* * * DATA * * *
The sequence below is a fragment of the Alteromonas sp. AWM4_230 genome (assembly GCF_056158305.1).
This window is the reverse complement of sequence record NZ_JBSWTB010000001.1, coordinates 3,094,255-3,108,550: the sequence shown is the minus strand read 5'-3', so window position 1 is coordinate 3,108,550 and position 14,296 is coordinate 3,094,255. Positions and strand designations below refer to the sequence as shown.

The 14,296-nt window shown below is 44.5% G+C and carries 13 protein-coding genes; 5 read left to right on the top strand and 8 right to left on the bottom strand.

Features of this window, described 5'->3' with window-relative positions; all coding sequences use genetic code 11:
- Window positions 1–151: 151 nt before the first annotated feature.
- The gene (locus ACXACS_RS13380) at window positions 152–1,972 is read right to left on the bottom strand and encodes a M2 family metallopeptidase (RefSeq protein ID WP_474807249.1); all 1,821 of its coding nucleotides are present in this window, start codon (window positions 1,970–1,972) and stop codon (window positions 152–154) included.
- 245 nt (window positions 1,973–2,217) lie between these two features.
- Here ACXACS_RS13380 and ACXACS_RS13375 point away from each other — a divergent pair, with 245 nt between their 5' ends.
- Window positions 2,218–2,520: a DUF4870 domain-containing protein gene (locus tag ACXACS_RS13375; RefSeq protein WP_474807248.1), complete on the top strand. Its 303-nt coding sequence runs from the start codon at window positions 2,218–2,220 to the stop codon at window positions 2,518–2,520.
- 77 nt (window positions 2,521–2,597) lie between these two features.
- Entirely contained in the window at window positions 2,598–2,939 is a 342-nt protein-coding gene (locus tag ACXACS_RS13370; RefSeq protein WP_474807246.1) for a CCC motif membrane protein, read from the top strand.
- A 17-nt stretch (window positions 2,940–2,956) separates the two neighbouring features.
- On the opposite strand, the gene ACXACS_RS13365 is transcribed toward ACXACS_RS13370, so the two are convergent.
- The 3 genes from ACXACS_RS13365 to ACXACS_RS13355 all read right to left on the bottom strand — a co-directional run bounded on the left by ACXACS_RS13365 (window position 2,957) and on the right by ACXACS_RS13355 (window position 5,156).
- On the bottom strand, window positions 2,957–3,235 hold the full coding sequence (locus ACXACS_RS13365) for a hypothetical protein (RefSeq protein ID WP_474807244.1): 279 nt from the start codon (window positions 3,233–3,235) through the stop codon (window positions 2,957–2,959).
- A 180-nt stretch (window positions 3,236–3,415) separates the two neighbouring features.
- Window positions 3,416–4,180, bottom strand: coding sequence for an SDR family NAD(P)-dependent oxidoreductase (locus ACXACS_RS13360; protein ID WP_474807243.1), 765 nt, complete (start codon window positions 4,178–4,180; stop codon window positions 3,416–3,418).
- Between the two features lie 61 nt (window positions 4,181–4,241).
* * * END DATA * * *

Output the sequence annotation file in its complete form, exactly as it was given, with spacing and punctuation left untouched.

The sequence below is a fragment of the Alteromonas sp. AWM4_230 genome (assembly GCF_056158305.1).
This window is the reverse complement of sequence record NZ_JBSWTB010000001.1, coordinates 3,094,255-3,108,550: the sequence shown is the minus strand read 5'-3', so window position 1 is coordinate 3,108,550 and position 14,296 is coordinate 3,094,255. Positions and strand designations below refer to the sequence as shown.

The 14,296-nt window shown below is 44.5% G+C and carries 13 protein-coding genes; 5 read left to right on the top strand and 8 right to left on the bottom strand.

Features of this window, described 5'->3' with window-relative positions; all coding sequences use genetic code 11:
- Window positions 1–151: 151 nt before the first annotated feature.
- The gene (locus ACXACS_RS13380) at window positions 152–1,972 is read right to left on the bottom strand and encodes a M2 family metallopeptidase (RefSeq protein ID WP_474807249.1); all 1,821 of its coding nucleotides are present in this window, start codon (window positions 1,970–1,972) and stop codon (window positions 152–154) included.
- 245 nt (window positions 1,973–2,217) lie between these two features.
- Here ACXACS_RS13380 and ACXACS_RS13375 point away from each other — a divergent pair, with 245 nt between their 5' ends.
- Window positions 2,218–2,520: a DUF4870 domain-containing protein gene (locus tag ACXACS_RS13375; RefSeq protein WP_474807248.1), complete on the top strand. Its 303-nt coding sequence runs from the start codon at window positions 2,218–2,220 to the stop codon at window positions 2,518–2,520.
- 77 nt (window positions 2,521–2,597) lie between these two features.
- Entirely contained in the window at window positions 2,598–2,939 is a 342-nt protein-coding gene (locus tag ACXACS_RS13370; RefSeq protein WP_474807246.1) for a CCC motif membrane protein, read from the top strand.
- A 17-nt stretch (window positions 2,940–2,956) separates the two neighbouring features.
- On the opposite strand, the gene ACXACS_RS13365 is transcribed toward ACXACS_RS13370, so the two are convergent.
- The 3 genes from ACXACS_RS13365 to ACXACS_RS13355 all read right to left on the bottom strand — a co-directional run bounded on the left by ACXACS_RS13365 (window position 2,957) and on the right by ACXACS_RS13355 (window position 5,156).
- On the bottom strand, window positions 2,957–3,235 hold the full coding sequence (locus ACXACS_RS13365) for a hypothetical protein (RefSeq protein ID WP_474807244.1): 279 nt from the start codon (window positions 3,233–3,235) through the stop codon (window positions 2,957–2,959).
- A 180-nt stretch (window positions 3,236–3,415) separates the two neighbouring features.
- Window positions 3,416–4,180, bottom strand: coding sequence for an SDR family NAD(P)-dependent oxidoreductase (locus ACXACS_RS13360; protein ID WP_474807243.1), 765 nt, complete (start codon window positions 4,178–4,180; stop codon window positions 3,416–3,418).
- Between the two features lie 61 nt (window positions 4,181–4,241).